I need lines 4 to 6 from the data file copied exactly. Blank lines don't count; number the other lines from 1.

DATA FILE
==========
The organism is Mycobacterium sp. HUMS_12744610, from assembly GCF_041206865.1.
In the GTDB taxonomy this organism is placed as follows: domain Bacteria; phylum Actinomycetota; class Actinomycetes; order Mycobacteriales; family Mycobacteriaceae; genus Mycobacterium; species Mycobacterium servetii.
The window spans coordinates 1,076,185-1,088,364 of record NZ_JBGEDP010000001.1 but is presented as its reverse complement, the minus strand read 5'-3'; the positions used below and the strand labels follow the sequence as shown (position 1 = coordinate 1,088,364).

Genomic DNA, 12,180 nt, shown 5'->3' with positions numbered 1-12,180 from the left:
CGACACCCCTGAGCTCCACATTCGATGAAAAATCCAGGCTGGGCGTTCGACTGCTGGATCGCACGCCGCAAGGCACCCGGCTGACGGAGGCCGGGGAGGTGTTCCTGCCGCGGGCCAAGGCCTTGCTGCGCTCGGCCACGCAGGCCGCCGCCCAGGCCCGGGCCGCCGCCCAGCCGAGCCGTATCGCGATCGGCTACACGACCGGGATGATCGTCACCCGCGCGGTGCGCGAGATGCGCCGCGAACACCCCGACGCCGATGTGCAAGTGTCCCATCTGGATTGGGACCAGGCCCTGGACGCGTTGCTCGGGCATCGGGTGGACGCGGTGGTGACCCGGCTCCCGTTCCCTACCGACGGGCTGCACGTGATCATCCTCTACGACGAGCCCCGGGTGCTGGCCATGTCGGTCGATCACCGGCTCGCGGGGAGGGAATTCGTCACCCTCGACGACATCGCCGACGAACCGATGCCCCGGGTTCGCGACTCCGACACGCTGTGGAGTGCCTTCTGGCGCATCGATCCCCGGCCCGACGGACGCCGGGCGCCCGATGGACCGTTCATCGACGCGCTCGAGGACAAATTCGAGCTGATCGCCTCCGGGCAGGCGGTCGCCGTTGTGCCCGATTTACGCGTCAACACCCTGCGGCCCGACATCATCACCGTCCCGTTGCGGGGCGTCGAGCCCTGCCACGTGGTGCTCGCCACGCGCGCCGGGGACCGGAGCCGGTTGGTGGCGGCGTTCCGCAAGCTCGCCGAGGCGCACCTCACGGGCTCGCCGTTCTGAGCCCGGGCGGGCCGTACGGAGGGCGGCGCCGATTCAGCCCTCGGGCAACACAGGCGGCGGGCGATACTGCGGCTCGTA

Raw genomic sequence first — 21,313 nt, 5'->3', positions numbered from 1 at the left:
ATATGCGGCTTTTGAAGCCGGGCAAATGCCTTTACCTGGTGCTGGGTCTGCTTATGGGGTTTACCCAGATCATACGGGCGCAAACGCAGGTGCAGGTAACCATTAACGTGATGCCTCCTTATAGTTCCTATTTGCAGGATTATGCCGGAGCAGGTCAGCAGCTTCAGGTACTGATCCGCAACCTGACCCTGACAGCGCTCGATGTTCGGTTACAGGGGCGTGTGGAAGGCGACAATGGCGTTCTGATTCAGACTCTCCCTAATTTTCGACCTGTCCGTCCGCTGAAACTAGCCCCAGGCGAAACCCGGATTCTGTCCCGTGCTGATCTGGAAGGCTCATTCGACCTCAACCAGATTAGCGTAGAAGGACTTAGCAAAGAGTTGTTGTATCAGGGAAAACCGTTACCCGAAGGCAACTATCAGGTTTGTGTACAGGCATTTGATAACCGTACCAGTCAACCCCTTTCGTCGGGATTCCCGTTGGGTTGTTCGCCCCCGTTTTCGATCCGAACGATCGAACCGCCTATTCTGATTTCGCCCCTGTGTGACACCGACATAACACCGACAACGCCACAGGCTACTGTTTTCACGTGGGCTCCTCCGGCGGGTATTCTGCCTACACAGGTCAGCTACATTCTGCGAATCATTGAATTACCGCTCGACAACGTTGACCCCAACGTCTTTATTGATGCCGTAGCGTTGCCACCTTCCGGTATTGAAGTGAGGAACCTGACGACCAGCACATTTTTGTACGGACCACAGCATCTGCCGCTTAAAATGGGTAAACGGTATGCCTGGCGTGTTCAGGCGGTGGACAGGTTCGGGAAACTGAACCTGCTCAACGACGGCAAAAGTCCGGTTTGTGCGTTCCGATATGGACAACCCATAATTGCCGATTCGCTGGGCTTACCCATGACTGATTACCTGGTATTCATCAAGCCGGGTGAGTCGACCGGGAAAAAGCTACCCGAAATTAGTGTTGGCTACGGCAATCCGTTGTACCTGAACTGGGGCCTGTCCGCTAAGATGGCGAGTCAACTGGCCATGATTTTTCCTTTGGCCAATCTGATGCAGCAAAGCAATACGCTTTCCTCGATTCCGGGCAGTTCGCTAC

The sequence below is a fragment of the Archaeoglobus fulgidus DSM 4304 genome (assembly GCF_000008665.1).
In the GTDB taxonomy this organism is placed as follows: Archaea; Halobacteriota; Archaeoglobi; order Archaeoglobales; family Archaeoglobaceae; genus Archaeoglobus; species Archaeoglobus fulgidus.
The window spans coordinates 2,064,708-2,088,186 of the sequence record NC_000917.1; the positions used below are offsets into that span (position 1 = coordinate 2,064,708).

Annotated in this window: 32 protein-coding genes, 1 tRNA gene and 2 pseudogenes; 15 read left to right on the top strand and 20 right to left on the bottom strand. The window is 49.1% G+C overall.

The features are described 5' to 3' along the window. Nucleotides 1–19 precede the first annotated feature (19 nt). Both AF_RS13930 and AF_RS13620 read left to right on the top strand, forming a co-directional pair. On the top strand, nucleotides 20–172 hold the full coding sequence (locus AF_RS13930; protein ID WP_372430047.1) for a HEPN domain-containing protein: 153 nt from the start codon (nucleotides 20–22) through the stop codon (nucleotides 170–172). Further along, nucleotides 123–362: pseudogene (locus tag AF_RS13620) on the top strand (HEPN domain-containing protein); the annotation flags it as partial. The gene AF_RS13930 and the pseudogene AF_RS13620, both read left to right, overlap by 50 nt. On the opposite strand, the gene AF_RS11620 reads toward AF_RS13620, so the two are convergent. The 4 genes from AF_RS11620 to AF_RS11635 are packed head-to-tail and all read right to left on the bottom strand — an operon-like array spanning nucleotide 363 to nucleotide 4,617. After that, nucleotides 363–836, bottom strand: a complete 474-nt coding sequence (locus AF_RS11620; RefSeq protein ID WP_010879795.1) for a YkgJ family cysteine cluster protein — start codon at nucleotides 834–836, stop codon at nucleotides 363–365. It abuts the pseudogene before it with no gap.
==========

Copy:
Genomic DNA, 12,180 nt, shown 5'->3' with positions numbered 1-12,180 from the left:
CGACACCCCTGAGCTCCACATTCGATGAAAAATCCAGGCTGGGCGTTCGACTGCTGGATCGCACGCCGCAAGGCACCCGGCTGACGGAGGCCGGGGAGGTGTTCCTGCCGCGGGCCAAGGCCTTGCTGCGCTCGGCCACGCAGGCCGCCGCCCAGGCCCGGGCCGCCGCCCAGCCGAGCCGTATCGCGATCGGCTACACGACCGGGATGATCGTCACCCGCGCGGTGCGCGAGATGCGCCGCGAACACCCCGACGCCGATGTGCAAGTGTCCCATCTGGATTGGGACCAGGCCCTGGACGCGTTGCTCGGGCATCGGGTGGACGCGGTGGTGACCCGGCTCCCGTTCCCTACCGACGGGCTGCACGTGATCATCCTCTACGACGAGCCCCGGGTGCTGGCCATGTCGGTCGATCACCGGCTCGCGGGGAGGGAATTCGTCACCCTCGACGACATCGCCGACGAACCGATGCCCCGGGTTCGCGACTCCGACACGCTGTGGAGTGCCTTCTGGCGCATCGATCCCCGGCCCGACGGACGCCGGGCGCCCGATGGACCGTTCATCGACGCGCTCGAGGACAAATTCGAGCTGATCGCCTCCGGGCAGGCGGTCGCCGTTGTGCCCGATTTACGCGTCAACACCCTGCGGCCCGACATCATCACCGTCCCGTTGCGGGGCGTCGAGCCCTGCCACGTGGTGCTCGCCACGCGCGCCGGGGACCGGAGCCGGTTGGTGGCGGCGTTCCGCAAGCTCGCCGAGGCGCACCTCACGGGCTCGCCGTTCTGAGCCCGGGCGGGCCGTACGGAGGGCGGCGCCGATTCAGCCCTCGGGCAACACAGGCGGCGGGCGATACTGCGGCTCGTA

Raw genomic sequence first — 21,313 nt, 5'->3', positions numbered from 1 at the left: